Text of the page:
The University also intends to mark May 9, the date commencement was originally scheduled, with a video commemorating seniors and their four years at UM, according to the campus-wide email.
Finally, UM is developing a plan for the provost, several deans, Bodnar and other faculty to travel across Montana and surrounding regions to host smaller ceremonies with graduates in their own towns.
For some UM students, none of these replacement ceremonies will work.
Maryam Alwatani has lived in Missoula with her husband, Ali Alzarra, since 2015. Alzarra is finishing his last semester studying computer science at the University on a scholarship from his home nation, Saudi Arabia.
Alwatani, originally from Bahrain, said when Alzarra was deciding on a place to study in the U.S., few options appealed more than Missoula. The couple brought their 2-year-old daughter with them and have since had two boys.
“Missoula is a quiet city, not a lot of distractions,” Alwatani said. “It’s been a great experience living here.”
For the last five years, Alwatani said she’s watched Alzarra study intensely. They made friends with other international families living in Missoula and studying at the University. All but one have returned to their home countries.
Alwatani and Alzarra had planned to do the same after commencement. The COVID-19 pandemic has made that goal more difficult. Alwatani said they still hope to move back to Saudi Arabia permanently this summer, making the fall ceremony a non-option.
“Even if it’s going to be postponed, he still can’t attend it,” Alwatani said. “People who live here, if the crisis ends, will be able to attend a ceremony. We’re not going to be here anyway.”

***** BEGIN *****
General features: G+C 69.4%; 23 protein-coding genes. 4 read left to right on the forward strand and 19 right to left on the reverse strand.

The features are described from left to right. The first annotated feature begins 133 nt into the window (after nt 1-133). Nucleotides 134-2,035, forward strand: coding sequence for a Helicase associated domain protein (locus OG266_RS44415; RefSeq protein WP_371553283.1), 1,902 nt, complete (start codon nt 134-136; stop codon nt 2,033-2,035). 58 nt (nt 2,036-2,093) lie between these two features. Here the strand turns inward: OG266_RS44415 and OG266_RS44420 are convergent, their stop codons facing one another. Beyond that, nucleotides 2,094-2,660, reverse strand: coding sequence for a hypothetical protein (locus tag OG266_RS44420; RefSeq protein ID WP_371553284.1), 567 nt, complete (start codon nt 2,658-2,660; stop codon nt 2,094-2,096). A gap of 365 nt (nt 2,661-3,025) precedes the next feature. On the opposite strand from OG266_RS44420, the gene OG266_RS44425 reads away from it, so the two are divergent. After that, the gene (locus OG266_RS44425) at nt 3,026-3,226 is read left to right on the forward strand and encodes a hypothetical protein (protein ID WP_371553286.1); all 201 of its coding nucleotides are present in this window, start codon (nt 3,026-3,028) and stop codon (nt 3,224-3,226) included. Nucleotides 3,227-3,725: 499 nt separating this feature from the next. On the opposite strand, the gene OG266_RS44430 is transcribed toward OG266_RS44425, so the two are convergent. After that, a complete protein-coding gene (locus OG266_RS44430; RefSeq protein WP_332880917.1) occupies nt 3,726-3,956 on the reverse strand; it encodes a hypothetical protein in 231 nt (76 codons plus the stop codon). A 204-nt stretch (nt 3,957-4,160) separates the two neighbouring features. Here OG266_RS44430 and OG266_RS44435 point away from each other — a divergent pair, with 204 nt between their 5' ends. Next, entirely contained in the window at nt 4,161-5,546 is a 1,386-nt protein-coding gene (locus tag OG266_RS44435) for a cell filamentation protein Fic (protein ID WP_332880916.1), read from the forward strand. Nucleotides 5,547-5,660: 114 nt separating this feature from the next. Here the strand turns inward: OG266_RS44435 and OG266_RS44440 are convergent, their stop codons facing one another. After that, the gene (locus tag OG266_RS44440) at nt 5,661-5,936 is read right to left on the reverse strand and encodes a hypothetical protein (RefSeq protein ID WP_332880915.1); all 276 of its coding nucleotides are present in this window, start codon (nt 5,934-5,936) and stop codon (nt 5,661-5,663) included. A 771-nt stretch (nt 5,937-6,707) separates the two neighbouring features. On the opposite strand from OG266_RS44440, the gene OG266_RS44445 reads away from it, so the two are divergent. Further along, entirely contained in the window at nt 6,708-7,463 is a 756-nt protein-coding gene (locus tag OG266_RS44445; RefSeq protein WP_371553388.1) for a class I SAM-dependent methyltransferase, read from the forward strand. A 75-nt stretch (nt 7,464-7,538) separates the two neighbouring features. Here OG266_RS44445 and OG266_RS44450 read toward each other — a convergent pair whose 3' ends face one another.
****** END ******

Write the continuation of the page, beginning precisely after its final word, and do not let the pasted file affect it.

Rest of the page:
It’s a frustrating situation for the couple, compounding an already trying time living in their home. With all three children now homeschooling and Alzarra working on major senior projects, Alwatani said it’s a constant struggle keeping the kids occupied.
“The hardest thing is that they don’t really get it,” she said. “The oldest kind of understands it, but the youngest keep asking, ‘Why are we stuck at home?’”
The cancellation of in-person commencement also has broad implications for those aided by UM’s TRIO Student Support Services.
Darlene Samson, the 27-year director of the federally-funded program dedicated to aiding first generation, disabled or low income students, said graduation is a bigger occasion for TRIO’s students than others.
“The buildup to getting your college degree, most particularly for first-generation students, is a huge milestone and a huge success,” Samson said. “They’re trying to be resilient, but it’s a huge disappointment.”